What can EMS learn from 100 years of the National Park Service?
As the National Park Service celebrates its 100th anniversary, there are important lessons for EMS from the protector of America's crown jewels
Yellowstone, Yosemite, Glacier and the Grand Canyon are among the crown jewels of America that are under the stewardship of the National Park Service. Since August 25, 1916 the staff and volunteers of the federal agency have protected 412 national parks, monuments, battlefields, military parks, historical parks, historic sites, lakeshores, seashores, recreation areas, scenic rivers and trails and the White House.
Last week I visited several parks and monuments in South Dakota and Wyoming. During my hikes and explorations I contemplated the NPS 100-year anniversary and the lessons EMS leaders and providers can draw from the agency as it looks forward to its second century.
1. Uniformity from park to park
Park rangers have a distinct uniform, regardless of their work location or position in the NPS. Park visitors can quickly identify a ranger by the gray shirt, green pants and tan hat with a band. All park staff wear an NPS patch on their left shoulder.
EMS provider uniforms vary widely in color, styling and formality. Our uniforms are sometimes indistinguishable from law enforcement, often carry more fire department branding or try to carry over the trim of hospital scrubs or lab coats.
NPS vehicles are white with a single green stripe. NPS fire vehicles have a red stripe. Vehicle branding and specifications, likely easing purchasing across the NPS, is consistent.
2. A variety of services is available for visitors with different needs and wants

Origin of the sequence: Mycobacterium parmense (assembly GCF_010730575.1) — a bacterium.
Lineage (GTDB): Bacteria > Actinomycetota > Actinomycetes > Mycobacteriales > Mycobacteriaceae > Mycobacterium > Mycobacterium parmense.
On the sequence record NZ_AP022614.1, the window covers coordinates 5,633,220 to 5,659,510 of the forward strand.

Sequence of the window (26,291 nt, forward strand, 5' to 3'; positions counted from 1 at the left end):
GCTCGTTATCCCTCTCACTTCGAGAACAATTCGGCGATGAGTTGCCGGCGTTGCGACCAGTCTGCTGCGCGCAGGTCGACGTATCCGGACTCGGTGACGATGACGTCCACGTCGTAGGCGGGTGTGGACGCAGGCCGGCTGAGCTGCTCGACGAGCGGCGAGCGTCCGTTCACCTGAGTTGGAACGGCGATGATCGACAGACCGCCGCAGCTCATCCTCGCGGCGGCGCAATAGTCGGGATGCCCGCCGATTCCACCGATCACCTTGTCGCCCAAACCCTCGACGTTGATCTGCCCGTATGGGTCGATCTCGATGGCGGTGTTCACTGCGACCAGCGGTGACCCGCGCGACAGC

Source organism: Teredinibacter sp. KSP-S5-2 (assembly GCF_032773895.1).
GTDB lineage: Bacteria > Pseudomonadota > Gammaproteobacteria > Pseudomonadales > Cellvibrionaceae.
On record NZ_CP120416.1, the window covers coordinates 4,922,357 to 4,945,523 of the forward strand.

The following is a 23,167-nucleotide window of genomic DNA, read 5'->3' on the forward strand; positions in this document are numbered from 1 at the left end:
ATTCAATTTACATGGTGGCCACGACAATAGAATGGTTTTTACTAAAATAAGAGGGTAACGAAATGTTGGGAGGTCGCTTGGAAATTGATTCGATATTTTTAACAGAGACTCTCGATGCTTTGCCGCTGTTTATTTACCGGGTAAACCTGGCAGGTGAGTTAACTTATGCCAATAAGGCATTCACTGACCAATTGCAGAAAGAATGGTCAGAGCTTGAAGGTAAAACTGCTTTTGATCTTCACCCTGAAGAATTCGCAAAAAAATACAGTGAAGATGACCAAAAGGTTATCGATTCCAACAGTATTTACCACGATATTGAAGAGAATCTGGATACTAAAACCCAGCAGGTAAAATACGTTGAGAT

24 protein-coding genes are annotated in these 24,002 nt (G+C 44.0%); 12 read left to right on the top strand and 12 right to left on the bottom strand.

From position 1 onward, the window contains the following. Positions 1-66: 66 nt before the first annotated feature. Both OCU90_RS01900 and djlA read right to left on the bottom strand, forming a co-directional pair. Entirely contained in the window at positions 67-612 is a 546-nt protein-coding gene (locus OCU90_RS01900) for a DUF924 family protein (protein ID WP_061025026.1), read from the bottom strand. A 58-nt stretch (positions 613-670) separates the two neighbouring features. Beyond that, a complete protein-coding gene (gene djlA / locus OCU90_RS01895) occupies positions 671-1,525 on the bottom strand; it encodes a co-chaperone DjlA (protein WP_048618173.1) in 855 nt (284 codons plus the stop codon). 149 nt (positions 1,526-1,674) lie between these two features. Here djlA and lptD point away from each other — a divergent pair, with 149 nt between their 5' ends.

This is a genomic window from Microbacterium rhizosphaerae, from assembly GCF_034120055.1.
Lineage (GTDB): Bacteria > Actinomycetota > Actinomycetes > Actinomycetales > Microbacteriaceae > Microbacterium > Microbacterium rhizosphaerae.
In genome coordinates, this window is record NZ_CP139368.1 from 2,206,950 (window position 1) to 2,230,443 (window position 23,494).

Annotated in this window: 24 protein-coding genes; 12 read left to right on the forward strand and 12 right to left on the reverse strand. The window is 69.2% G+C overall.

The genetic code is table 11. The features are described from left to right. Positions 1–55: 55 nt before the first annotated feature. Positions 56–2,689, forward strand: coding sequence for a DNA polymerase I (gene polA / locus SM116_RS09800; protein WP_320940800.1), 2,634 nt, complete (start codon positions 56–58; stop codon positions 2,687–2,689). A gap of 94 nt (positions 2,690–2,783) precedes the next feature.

The NPS offers a multitude of services to meet the needs and interests of visitors. Front-country driving routes, scenic overlooks and interpretive programs cater to the majority of visitors looking to have a short-duration, low intensity experience. A smaller group of visitors can journey deep into the backcountry and wilderness of the larger parks. Devils Tower in Wyoming, the first national monument, offers visitors scenic views, ranger-led programs, overnight camping, hiking trails and rock climbing.
EMS, through programs like community paramedicine, is just beginning to explore how it might cater its expertise and service offerings to the people they served. For most agencies it is no longer enough to simply be a 911 response agency. EMS, in the second half of its first century, will interact with its customers through a combination of short patient contacts, ongoing community outreach programs and long-term connections with high-frequency utilizers.
3. Predictable, transparent fees are charged for access and experiences
The NPS charges an entrance fee for some of its properties and then visitors pay additional fees for experiences like overnight camping at the Badlands National Park or an interpretive tour of the Jewel Cave. In addition visitors can make donations to parks and a percentage of gift shop receipts are returned to the park. The fee system, though it varies from park to park, is expected, predictable and transparent to park visitors.